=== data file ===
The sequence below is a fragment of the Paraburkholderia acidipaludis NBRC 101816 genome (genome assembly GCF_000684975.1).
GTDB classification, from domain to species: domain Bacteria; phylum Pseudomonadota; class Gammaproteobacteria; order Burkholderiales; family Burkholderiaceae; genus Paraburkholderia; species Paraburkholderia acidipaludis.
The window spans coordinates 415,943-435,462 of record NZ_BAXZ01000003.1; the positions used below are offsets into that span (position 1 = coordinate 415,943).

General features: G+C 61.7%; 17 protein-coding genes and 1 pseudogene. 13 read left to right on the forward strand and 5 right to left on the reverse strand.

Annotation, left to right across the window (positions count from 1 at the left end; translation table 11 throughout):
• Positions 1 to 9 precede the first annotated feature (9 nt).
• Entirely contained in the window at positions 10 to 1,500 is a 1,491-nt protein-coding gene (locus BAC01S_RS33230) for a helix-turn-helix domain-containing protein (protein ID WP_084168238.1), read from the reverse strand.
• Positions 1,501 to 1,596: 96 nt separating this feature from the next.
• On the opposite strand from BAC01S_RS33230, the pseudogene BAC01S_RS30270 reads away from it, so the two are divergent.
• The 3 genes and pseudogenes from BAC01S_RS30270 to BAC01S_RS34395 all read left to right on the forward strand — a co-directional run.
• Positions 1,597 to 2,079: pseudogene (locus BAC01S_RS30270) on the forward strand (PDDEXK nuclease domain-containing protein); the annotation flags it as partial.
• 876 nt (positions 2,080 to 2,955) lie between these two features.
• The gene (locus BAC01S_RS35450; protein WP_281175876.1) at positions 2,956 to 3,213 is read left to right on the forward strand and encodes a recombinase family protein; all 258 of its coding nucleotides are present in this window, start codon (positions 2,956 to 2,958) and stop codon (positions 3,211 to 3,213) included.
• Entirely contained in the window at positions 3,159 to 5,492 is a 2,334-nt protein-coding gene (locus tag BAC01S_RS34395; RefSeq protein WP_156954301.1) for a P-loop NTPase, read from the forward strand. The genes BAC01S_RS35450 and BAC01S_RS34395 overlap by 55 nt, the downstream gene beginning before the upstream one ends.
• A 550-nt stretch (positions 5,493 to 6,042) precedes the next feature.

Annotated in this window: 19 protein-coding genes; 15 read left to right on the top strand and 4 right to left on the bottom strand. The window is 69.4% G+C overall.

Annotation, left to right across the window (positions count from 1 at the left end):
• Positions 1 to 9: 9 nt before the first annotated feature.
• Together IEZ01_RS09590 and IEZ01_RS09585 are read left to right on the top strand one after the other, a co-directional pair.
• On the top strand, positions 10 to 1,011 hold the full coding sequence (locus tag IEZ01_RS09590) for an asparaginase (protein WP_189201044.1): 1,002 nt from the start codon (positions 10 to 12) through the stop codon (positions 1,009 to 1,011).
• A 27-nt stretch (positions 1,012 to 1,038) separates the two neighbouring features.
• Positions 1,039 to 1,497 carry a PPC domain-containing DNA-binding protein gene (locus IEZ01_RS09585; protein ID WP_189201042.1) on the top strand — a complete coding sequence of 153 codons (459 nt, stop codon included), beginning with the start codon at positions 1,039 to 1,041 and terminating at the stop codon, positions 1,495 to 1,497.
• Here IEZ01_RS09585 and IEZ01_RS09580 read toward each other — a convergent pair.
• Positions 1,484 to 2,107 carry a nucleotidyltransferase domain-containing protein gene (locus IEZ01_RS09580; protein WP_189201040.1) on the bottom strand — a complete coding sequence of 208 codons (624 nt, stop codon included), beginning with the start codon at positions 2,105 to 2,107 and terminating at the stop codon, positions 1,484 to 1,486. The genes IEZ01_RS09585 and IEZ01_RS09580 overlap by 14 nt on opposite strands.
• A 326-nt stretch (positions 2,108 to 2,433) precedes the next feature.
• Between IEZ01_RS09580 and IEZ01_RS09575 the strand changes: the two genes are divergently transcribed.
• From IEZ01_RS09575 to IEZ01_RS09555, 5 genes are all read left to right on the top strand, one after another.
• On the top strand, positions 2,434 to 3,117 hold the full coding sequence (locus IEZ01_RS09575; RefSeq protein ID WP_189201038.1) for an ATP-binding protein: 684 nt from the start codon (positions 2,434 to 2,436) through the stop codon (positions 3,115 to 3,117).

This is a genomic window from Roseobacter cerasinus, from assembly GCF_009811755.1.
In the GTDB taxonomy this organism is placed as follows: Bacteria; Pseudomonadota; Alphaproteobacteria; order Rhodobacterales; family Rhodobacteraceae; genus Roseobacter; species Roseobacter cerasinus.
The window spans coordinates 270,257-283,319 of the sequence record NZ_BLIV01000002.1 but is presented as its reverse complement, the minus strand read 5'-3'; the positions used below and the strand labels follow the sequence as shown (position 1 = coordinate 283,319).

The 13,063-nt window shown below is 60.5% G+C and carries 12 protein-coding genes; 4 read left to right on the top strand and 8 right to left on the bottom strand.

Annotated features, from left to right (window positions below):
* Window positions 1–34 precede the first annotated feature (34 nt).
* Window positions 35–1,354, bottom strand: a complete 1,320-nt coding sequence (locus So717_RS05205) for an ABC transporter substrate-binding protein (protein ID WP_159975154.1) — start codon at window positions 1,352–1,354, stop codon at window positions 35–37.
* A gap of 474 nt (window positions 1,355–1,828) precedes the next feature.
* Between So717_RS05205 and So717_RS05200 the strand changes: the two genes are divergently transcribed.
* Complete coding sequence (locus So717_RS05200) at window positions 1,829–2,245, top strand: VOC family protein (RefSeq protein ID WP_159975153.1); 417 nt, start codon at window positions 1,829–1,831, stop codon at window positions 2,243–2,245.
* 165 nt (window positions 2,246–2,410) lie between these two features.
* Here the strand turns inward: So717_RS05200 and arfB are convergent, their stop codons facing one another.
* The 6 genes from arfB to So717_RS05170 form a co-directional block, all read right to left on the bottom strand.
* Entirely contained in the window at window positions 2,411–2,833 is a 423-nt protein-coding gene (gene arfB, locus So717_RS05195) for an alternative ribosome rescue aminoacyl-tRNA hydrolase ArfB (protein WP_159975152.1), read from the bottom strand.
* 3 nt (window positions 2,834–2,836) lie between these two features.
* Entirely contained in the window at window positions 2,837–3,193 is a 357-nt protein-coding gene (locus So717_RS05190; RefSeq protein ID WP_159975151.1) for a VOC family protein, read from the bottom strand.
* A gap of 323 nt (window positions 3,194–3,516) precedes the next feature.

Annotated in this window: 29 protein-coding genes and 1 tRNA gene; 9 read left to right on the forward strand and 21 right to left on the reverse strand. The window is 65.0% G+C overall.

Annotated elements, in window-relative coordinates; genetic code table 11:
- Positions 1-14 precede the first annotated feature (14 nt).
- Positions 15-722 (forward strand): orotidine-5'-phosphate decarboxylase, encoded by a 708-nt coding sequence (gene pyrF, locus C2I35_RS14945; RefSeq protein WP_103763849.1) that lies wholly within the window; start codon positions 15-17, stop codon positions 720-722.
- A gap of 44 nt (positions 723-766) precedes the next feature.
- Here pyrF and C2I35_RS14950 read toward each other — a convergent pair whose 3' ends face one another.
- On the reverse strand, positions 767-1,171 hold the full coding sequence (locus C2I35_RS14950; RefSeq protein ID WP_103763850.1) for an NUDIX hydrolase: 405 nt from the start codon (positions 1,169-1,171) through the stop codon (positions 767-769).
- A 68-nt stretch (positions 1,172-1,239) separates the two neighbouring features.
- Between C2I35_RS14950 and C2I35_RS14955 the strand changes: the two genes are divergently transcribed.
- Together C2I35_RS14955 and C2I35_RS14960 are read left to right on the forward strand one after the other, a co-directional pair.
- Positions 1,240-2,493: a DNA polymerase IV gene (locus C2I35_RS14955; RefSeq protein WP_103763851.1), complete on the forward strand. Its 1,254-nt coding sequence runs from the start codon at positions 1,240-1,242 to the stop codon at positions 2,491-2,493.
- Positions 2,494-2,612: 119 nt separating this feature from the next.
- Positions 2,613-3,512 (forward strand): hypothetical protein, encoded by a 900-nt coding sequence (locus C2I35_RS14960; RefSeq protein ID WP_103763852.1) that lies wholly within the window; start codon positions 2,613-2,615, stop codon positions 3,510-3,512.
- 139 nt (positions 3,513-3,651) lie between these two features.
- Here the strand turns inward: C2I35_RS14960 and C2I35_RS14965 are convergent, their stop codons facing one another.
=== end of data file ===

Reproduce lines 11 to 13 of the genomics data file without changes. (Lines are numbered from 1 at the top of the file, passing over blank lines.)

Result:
• Positions 1,597 to 2,079: pseudogene (locus BAC01S_RS30270) on the forward strand (PDDEXK nuclease domain-containing protein); the annotation flags it as partial.
• 876 nt (positions 2,080 to 2,955) lie between these two features.
• The gene (locus BAC01S_RS35450; protein WP_281175876.1) at positions 2,956 to 3,213 is read left to right on the forward strand and encodes a recombinase family protein; all 258 of its coding nucleotides are present in this window, start codon (positions 2,956 to 2,958) and stop codon (positions 3,211 to 3,213) included.